Visual impairment is increasing among American adults

Image: PD/Laser therapy in Diabetic Retinopathy

Key study points:

  1. Nonrefractive visual impairment (NVI) has increased by 21% from 1999-2002 and 2005-2008.
  2. The prevalence of a diabetes diagnosis of 10 years duration or longer, a risk factor for NVI, rose from 2.8% to 3.6% between 1999-2002 and 2005-2008.

Primer: Visual impairment can be divided into the refractive and nonrefractive categories; the latter group refers to defects that cannot be corrected using eyeglasses or contact lenses. Common causes of NVI include glaucoma, macular degeneration, and diabetic retinopathy. Diabetic retinopathy is the leading cause of blindness among US adults aged 40 and older. Diabetes mellitus prevalence has been increasing amongst 20-40 year olds, rising from 2.1% in 1990 to 3.7% in 1998. Given the intimate connection between diabetic retinopathy and NVI, the present study attempted to assess whether changes in the rate of NVI diagnosis reflect the growing prevalence of diabetes, and thus diabetic retinopathy, in the past several years.

Background reading:

  1. Causes and prevalence of visual impairment among adults in the United States [Arch Opthalmol]
  2. Diabetes mellitus and visual impairment: national health and nutrition examination survey, 1999-2004 [Arch Ophthalmol]

This [retrospective cross-sectional] study: The authors of this study utilized data from the NHANES database collected during two time periods, 1999-2002 & 2005-2008. Visual acuity and demographics for all patients above 20 years old were noted. Nonrefractive visual impairment (NVI) was designated as visual acuity of 20/40 or less that remained uncorrected after refraction. Further, risk factors including BMI, hypertension, hyperlipidemia, diabetes of 10 years duration or more, and education level were also assessed.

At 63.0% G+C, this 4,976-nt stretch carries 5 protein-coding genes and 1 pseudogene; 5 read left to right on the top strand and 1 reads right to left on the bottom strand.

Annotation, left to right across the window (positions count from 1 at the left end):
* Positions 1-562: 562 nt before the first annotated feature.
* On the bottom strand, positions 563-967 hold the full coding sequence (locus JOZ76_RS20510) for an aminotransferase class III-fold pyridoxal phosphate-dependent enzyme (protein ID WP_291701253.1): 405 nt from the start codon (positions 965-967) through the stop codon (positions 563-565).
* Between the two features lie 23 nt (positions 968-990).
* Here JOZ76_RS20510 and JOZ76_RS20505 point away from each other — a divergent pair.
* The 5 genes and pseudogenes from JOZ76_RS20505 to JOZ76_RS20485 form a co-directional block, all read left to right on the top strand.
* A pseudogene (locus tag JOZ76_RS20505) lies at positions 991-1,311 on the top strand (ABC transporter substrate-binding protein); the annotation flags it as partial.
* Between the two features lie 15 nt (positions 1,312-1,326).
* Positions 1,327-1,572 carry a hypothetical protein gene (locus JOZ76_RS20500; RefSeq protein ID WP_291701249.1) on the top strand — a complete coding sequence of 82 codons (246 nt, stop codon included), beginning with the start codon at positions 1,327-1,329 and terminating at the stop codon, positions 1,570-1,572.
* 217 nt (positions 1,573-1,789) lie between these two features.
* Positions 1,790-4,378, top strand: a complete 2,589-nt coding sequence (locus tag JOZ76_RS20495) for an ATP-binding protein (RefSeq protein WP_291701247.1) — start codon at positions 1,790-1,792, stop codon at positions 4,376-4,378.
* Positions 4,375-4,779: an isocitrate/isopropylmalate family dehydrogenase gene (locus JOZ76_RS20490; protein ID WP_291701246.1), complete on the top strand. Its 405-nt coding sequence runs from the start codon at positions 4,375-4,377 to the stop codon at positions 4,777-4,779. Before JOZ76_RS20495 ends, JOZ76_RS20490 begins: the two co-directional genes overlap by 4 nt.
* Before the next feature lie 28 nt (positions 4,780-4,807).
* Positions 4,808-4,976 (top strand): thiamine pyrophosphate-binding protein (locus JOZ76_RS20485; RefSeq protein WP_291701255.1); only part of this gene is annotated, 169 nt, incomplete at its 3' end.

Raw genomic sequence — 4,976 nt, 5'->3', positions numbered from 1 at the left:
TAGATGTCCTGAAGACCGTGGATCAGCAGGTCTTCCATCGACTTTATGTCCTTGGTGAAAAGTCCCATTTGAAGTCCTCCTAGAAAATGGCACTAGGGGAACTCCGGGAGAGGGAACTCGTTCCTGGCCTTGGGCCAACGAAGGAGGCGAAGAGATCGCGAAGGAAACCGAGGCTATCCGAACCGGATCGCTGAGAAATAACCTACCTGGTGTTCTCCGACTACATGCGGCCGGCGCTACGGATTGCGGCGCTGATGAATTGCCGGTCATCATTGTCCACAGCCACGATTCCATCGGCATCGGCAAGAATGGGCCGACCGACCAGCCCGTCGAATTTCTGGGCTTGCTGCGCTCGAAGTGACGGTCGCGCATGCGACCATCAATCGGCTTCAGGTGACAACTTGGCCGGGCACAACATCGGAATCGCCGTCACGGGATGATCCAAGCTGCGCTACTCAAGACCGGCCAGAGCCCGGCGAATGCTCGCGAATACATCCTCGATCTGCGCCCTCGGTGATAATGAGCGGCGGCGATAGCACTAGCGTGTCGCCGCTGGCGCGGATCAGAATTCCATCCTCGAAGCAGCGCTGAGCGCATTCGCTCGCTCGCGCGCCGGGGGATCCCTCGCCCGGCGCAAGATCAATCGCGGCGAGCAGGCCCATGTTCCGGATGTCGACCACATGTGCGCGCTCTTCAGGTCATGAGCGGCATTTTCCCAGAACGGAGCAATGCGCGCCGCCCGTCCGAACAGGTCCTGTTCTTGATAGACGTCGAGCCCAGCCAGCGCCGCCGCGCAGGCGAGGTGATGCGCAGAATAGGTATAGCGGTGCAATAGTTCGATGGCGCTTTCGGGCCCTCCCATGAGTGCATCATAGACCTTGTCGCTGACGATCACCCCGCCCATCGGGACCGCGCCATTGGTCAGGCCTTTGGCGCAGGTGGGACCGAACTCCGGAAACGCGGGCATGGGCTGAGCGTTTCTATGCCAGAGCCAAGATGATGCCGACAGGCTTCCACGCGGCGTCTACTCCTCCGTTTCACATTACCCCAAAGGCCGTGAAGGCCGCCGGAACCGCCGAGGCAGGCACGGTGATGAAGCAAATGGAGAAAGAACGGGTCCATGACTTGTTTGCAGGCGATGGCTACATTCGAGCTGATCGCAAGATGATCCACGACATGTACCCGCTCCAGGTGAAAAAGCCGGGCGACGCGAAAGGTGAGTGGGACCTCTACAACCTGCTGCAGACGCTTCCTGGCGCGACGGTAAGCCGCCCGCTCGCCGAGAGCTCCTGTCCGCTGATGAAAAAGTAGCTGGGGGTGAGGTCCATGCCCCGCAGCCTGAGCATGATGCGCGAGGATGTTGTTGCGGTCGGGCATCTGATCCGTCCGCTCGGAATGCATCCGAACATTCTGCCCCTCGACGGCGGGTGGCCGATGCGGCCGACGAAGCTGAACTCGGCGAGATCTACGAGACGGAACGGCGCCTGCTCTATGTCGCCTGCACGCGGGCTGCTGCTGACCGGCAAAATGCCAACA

Prevalence of NVI rose from 1.4% in the 1999-2002 period to 1.7% in 2005-2008, reflecting a significant 21% increase. This rate of change was highest among young non-Hispanic Caucasians. Diagnosis of diabetes was the only risk factor that demonstrated a significant change in prevalence during the 2005-2008. Odds ratios of the association between NVI and diabetes diagnosis were 1.93 in the 1992-2002 period and 2.67 in the 2005-2008 period.

In sum: This publication is the first study to demonstrate a significant chronologic increase in NVI. Further, the results indicate an increase in the overall prevalence of long-standing diabetes amongst younger adults (20-40 years old), which may explain association between diabetes diagnosis of at least 10 years and NVI. Indeed, this connection poses significant public health implications, as it suggests that longstanding diabetes may put patients at risk for ophthalmic complications and that the rise in NVI in the past decade may at least be partially explained by the growing diabetes epidemic. The results of this study highlight the importance of diabetes prevention among young adults and the crucial need for improvements in eye care among diabetics, especially given the costly nature of NVI management.

Strengths of this study include the use of NHANES, a rigorous database containing a large and representative sample and data that reflects both subjective (interviews) and objective (exams) measures. Weaknesses of the paper include the use of an autorefractor to assess visual acuity, as this has not been shown to be equivalent to a physician’s exam. In addition, the cause of NVI was not identified in the NHANES database. While the authors concluded that macular degeneration, cataract, or glaucoma in the 20-40 year old population is extremely rare and thus likely related to the diagnosis of diabetes in this age group, there remains the possibility of underlying confounders that may not have been controlled for. Thus, the study would have been stronger if the specific cause of NVI had been identified.

Click to read the study in JAMA

Click to read the accompanying editorial in JAMA

By [SSS] and [MK]

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